The Hobbit concludes as it began: in a welter of continuous action, with characters who have become archetypes but seldom rise above that level, and with a host of ideas J.R.R. Tolkien didn't put into his short novel.
    • 57 Metascore
    • 67 Lawrence Toppman
    When the movie shifts gears, coming forward almost 30 years, Maurice becomes less interesting – and so does the picture.
    • 71 Metascore
    • 67 Lawrence Toppman
    Sometimes seeing a movie throws the source material into sharper relief.... Watching the textually faithful film adaptation by director Thomas Vinterberg and writer David Nicholls, though, the piece comes off more as a glossy, well-acted romance novel.
    • 31 Metascore
    • 67 Lawrence Toppman
    Much of the movie’s charm comes from seeing middle-aged women in roles that usually go to middle-aged men. (Vergara is 42; Witherspoon will be 40 next March.) Hot Pursuit isn’t funnier than most male outings in the cop-witness genre – the 1988 “Midnight Run” remains the best of those – but its casting makes it fresher than many.
    • 38 Metascore
    • 67 Lawrence Toppman
    Ye shall know Entourage by its acronyms: A lot of carelessly amusing R&R, copious T&A, a fair amount of BS and a consistently low-to-medium IQ.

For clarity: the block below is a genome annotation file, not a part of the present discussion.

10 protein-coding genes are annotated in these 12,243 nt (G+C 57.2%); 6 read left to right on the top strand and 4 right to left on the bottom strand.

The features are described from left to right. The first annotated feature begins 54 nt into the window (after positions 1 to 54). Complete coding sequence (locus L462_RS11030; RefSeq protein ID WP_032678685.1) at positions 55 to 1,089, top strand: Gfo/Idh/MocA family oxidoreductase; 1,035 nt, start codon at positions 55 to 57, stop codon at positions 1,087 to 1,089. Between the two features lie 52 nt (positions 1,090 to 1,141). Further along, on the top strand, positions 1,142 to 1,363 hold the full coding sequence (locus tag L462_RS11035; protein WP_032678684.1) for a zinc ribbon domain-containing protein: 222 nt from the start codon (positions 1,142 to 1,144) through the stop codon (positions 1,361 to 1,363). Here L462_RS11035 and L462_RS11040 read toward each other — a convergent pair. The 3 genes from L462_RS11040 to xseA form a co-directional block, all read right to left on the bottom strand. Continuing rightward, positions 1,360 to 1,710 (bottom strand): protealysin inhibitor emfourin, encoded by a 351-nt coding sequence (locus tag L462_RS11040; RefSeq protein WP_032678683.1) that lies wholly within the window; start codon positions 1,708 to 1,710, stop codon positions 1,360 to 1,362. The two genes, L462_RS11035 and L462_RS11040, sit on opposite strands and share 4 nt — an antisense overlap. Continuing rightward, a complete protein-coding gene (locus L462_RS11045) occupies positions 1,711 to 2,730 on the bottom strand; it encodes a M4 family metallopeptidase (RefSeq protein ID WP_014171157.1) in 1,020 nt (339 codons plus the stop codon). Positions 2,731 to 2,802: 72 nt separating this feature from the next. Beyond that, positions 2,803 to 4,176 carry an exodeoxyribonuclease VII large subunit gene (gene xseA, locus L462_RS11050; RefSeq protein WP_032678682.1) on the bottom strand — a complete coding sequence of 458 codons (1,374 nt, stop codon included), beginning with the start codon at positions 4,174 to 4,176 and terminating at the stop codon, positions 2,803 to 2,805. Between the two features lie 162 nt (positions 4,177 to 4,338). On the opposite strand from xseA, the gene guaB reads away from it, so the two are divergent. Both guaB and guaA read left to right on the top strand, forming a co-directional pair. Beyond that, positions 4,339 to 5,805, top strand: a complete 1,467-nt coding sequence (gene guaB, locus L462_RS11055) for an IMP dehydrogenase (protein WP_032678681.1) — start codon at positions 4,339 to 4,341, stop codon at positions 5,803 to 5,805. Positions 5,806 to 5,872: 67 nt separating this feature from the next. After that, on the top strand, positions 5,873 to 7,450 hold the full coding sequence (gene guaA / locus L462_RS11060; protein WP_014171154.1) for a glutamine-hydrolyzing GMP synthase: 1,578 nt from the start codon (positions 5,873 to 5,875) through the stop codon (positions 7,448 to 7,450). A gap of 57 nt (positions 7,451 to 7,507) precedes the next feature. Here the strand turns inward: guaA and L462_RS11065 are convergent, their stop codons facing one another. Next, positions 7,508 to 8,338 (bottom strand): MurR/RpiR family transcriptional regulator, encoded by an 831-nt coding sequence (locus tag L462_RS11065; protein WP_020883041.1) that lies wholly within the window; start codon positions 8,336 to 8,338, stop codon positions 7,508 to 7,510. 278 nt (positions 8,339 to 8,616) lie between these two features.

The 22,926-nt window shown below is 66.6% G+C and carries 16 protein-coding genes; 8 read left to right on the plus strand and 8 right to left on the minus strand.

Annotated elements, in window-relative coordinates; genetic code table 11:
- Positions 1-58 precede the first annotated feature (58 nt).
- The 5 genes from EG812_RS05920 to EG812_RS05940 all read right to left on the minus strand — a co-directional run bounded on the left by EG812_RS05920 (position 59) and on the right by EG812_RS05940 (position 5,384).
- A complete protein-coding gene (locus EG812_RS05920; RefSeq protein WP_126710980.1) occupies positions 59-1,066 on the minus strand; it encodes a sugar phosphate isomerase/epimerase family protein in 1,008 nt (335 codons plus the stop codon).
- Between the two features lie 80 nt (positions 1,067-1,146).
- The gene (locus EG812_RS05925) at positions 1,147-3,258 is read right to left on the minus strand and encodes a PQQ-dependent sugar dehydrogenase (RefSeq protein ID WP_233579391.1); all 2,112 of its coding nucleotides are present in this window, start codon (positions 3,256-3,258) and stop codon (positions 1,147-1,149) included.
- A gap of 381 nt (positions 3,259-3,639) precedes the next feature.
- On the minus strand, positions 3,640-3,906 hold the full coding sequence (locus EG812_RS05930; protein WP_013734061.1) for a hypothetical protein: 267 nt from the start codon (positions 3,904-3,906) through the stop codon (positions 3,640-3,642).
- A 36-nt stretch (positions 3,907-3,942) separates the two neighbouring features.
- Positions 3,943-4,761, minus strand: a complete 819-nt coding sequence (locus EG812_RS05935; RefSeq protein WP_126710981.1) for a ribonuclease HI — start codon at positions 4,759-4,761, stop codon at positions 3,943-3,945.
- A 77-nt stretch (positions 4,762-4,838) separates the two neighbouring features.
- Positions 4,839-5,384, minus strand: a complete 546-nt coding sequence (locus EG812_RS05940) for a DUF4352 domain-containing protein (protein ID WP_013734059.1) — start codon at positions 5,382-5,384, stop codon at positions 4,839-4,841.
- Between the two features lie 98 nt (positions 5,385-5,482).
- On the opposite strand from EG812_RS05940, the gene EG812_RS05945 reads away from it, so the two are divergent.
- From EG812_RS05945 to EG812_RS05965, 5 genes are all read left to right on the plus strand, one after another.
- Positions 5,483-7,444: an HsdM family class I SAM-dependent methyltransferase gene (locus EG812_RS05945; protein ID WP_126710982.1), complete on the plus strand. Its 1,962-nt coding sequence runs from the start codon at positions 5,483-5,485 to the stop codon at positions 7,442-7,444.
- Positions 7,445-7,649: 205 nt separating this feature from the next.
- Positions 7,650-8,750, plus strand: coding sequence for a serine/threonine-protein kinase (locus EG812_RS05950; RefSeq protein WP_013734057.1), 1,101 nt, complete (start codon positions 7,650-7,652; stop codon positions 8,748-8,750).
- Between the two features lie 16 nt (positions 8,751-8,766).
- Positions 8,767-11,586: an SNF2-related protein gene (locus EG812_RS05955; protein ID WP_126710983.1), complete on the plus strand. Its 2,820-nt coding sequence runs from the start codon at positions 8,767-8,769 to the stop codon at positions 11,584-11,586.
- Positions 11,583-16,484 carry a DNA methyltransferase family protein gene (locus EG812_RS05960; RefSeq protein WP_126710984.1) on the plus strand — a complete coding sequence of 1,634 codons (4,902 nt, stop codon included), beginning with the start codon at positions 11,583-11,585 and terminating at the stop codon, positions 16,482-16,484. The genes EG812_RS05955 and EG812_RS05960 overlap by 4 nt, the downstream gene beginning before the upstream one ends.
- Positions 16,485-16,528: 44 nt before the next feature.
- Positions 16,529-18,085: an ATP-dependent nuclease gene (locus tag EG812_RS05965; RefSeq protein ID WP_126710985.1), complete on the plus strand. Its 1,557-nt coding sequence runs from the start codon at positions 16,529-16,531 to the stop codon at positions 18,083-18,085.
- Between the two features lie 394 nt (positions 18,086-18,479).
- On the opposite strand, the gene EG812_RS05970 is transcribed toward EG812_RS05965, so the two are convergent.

• 48 Metascore
    • 67 Lawrence Toppman
    McFarlane’s at his best when he breaks new ground.... Yet too many things get repeated from “Ted.”
    • 52 Metascore
    • 67 Lawrence Toppman
    Brosnan has toughened up emotionally for his second outing. He's been teamed with Asian action star Michelle Yeoh as Chinese agent Wai Lin, and he's been given a script that provides more fun than the lethargic "GoldenEye." [19 Dec 1997, p.11E]
    • Charlotte Observer
    • 69 Metascore
    • 67 Lawrence Toppman
    It's got a satisfyingly brisk rhythm and two appealing performances by Brendan Gleeson and Peter MacDonald as good-natured ex-cons. But despite the brogues of their bosses, the tough-guy atmosphere is pleasantly old-hat. [10 July 1998, p.12E]
    • Charlotte Observer
    • 68 Metascore
    • 67 Lawrence Toppman
    This little piggy's gone to market, and he isn't coming back. Not to suggest the sequel lacks heart or an uplifting message. It has both. But they've been subsumed in slapstick clowning and the introduction of characters with no reason to exist, other than to line the shelves of toy stores. [27 Nov 1998, p.6D]
    • Charlotte Observer
    • 57 Metascore
    • 63 Lawrence Toppman
    Fair, overlong James Bond from the second shelf.
    • 65 Metascore
    • 63 Lawrence Toppman
    Some scenes achieve dramatic greatness and emotions that reach to the heart's core. Almost as many have the tinny ring of a badly counterfeited coin.
    • 58 Metascore
    • 63 Lawrence Toppman
    An unassuming, brief and cheaply entertaining boxing movie. It's long on punching and short on character, but you wouldn't go to a Hill movie to see "Raging Bull."
    • 64 Metascore
    • 63 Lawrence Toppman
    Most of the actors keep an icicle-stiff upper lip except for Winslet, who darts around like a finch with a beak full of sunflower seeds, and Burrows, who exudes a musk of refined sexiness.
    • 74 Metascore